marching, trying to disrupt business taking place, what would you like to see from president trump then? >> well, let me say that that march i participated in was a very positive environment. people were helping each other, helping disabled people to get through crowds, respecting each oh's diversity even if we didn't agree with each other. there were trump supporters -- maria: but they're creating the crowds, right? >> well, again, back to respect of the first amendment and the right to assemble, to petition the government for grievances, i think we need to acknowledge this was a peaceful protest. these women and participants had something to say. personally, i think we need to look at our national security policies, our domestic policies through a gender lens. more women die from domestic violence in a five-year period than men died in vietnam. that is a crisis. we need to acknowledge that one in three women in the military and one in five women in america are victims of sexual assault, and we need to do something to create policies that are inclusive and create safe environments for all people.
maria: paula, we appreciate your time this morning. thanks for joining us. paula broadwell joining us there. our panel weighs in on the new administration. that's next, stay with us. ♪ ♪ ♪ my business was built with passion... but i keep it growing by making every dollar count. that's why i have the spark cash card from capital one. with it, i earn unlimited 2% cash back on all of my purchasing. and that unlimited 2% cash back from spark means thousands of dollars each year going back into my business... which adds fuel to my bottom line. what's in your wallet? this is one gorgeous truck. special edition. oh, did i say there's only one special edition? because, actually there's 5. aaaahh!! ooohh!! uh!
maria: what to expect in the weeks ahead from this new administration, we bring in ed rollins, former campaign manager for the reagan/bush ticket in 1984, steven sigmund, lee carter, president and partner at meslanski and partners. good to see everybody. you were very interested in talking about the inaugural speech, ed rollins. there's donald trump at the podium. >> he showed great strength.
he gave exactly many of the same speeches he gave across the country. he didn't say anything to the 1600 people behind him who were really the establishment government. i'm going to do it my way, and he was talking to the people in front of him. maria: there's president obama sitting right there, there's the whole house leadership, paul ryan and kevin mccarthy, and here's trump saying all these politicians talk, talk, talk, and they haven't gotten anything done, i'm giving the power back to the people. >> look, i actually feel a little differently, i thought for him it was a good, populist speech and on message for him. the if it was ungracious and a little dark and had a lot of promises in it that he's going to be held accountable for, what was interesting to me though was the dichotomy between the speech that day and the follow up yesterday which was completely botched. it was going back to the same kind of pittty fights about nothing that has got him a 37% approval rating, the lowest of any incoming president in history. maria: and because, lee, the focus there is, what? how many people watched the
inauguration? >> listen, it was a bad move. they were, obviously, trying to get the conversation away from the march back to what happened the day before, and it wasn't the right way to go about it. when he talked in the speech, he talked about if we pursue unity, we are unstoppable. what he should have done is said, yes, three million people marched today, i hear that. 30 million people tuned in yesterday. let's talk about what we can do to come together and about the next ten days, because i promised action, and i'm going to act. i promised i'm going to listen and represent the people -- maria: you're right. people want him to get to work. >> i think this is going to be a polarizing presidency. we are a divided nation. if he does what he says he's going to do, which is undo a lot of what obama has done, and move this country forward in his direction -- and he's going to be measured by this speech -- he's not going to become a 45, 50% president. he's going to deal with that 40% until he accomplished a great deal, and it may never be to the end of the administration. >> i think this administration ignores the three million people who marched yesterday at its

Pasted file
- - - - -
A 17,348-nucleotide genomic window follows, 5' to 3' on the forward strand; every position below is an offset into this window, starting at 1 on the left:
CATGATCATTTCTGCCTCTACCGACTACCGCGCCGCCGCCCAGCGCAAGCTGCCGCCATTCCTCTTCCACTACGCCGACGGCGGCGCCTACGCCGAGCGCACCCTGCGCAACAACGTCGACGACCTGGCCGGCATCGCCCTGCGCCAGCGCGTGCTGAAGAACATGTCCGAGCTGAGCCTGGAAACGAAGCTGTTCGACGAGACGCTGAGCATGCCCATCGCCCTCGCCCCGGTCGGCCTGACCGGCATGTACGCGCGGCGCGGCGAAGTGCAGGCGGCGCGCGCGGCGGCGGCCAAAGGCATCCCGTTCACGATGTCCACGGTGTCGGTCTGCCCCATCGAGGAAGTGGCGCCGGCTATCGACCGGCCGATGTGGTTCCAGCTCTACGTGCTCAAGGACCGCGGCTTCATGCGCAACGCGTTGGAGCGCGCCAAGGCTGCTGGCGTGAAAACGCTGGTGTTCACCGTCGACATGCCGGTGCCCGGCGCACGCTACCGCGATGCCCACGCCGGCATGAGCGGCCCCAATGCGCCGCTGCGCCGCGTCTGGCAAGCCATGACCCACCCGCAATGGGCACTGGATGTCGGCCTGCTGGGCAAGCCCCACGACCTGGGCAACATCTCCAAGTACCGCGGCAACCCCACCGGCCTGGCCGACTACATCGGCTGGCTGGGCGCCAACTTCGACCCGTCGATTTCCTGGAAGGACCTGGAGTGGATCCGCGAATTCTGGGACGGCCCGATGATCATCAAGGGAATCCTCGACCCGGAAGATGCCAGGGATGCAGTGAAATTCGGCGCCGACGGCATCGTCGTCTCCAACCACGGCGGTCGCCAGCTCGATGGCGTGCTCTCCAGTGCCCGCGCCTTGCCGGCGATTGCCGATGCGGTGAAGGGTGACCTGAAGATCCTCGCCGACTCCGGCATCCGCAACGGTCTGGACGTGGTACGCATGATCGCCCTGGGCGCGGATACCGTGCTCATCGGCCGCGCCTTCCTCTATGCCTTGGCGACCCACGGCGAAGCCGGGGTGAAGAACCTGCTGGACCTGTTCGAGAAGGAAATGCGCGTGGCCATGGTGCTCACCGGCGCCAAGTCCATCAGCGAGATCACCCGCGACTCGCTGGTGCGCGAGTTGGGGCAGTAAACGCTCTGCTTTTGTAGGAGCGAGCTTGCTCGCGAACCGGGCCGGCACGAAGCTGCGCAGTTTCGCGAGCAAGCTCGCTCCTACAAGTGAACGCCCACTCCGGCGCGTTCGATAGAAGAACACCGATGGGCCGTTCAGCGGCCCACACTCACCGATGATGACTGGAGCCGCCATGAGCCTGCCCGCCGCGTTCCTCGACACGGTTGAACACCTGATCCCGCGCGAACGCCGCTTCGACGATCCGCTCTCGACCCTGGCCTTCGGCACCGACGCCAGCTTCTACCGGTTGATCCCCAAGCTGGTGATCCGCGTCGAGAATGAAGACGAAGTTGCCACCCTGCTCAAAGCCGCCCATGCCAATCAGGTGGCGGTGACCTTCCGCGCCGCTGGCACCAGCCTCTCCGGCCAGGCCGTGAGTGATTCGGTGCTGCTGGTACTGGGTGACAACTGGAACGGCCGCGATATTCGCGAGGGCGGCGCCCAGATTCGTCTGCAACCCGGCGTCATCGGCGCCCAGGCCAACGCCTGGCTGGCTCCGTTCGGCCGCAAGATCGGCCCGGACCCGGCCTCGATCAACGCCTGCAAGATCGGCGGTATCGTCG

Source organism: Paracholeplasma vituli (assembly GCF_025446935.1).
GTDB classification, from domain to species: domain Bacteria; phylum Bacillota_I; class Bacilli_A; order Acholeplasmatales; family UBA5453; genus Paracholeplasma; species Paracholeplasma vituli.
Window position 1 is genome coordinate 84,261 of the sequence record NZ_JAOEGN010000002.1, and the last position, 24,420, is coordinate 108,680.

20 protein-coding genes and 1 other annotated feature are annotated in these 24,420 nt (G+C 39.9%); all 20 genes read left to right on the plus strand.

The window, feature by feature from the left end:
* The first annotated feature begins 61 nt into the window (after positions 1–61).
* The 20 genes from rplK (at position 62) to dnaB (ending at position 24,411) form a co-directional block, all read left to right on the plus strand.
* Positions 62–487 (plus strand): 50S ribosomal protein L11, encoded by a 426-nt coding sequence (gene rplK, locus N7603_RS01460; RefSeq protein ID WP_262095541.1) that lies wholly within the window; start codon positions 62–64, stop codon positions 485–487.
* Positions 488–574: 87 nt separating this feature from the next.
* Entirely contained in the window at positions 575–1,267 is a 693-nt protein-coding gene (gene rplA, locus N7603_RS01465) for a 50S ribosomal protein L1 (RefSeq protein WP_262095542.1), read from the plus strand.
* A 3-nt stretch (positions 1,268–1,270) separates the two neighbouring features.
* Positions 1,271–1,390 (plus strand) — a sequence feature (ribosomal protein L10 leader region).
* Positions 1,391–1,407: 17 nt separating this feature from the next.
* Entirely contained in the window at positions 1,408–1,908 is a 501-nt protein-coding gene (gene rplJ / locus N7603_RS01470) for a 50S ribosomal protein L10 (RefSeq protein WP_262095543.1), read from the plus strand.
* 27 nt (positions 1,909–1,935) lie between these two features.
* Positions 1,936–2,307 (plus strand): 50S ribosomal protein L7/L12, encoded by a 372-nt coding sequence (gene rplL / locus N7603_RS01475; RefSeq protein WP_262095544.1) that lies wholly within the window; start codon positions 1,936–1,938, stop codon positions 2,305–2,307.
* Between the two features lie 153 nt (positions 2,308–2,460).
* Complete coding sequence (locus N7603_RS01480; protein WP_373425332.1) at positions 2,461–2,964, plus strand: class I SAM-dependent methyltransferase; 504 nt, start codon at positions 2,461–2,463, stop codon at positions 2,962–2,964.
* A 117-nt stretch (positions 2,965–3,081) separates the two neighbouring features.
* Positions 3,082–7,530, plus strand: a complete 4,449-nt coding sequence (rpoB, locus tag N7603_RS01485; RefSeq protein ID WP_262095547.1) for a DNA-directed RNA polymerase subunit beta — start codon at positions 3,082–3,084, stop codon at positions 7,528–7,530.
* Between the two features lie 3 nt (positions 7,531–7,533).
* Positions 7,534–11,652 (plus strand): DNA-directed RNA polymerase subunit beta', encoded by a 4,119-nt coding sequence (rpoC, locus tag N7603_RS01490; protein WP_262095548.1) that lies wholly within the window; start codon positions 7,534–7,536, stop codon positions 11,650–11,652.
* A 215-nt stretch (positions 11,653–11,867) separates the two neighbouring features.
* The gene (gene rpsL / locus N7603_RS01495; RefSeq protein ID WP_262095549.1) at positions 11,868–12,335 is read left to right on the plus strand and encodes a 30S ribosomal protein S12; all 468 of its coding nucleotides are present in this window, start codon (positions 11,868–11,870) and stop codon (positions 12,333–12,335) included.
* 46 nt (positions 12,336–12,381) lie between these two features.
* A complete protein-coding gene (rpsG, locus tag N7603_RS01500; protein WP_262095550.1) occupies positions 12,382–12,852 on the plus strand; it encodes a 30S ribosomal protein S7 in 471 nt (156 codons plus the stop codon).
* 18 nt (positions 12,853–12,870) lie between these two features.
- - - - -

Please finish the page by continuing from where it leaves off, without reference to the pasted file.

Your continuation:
peril. i sort of agree that republicans and trump supporters dismissing that march as sore losers or is sort of the same thing that we democrats did by, you know, dismissing all trump supporters as, you know, racists and, you know, being -- maria: deplorables. >> i agree with you 100%. >> that was a real movement yesterday and almost half of them were children who are going to be the voters of the future. maria: yeah, emerging voters. >> that's right. and i think that we have to remember sean spicer, or his job is to be a fixer. he should go out there, reassure people. he should be the one cleaning things up, not making messes, and i believe that yesterday what he went out and did -- >> i don't disagree with anything anybody said except i don't think he's going to do this. i think he's going to basically drive his agenda and try and make the congress go along with him, and if they don't, they do so at their own peril. maria: if he gets things done, the attitude changes. >> maybe, but the takeaway he's had from the election is i won, so i should keep doing what i've been doing.
maria: right. >> previous presidents who won with less than 50%, bill clinton and george bush, ended up with 60% approval ratings -- >> but i do believe he promised in his speech to represent all people. maria: yep. we'll see about that. it's not just a car... it's your daily retreat. go ahead, spoil yourself. the es and es hybrid. this is the pursuit of perfection. at angie's list, we believe there are certain things you can count on,
>> these rules are 0 "war on the little guy." each and every one of this is incomprehensible to me. >> i have no idea what its in this books and i'm a constitutional lawyer. >> the government adds thousands of payments of new rules. >> tough reforms to protect consumers. >> they say we need more. >> there are certain times we should infringe on your freedom. >> we have to depend on the federal government to protect our children. >> but they keep passing more laws. now we're drowning in red tape. >> i can't eat the way i want, drink water the way i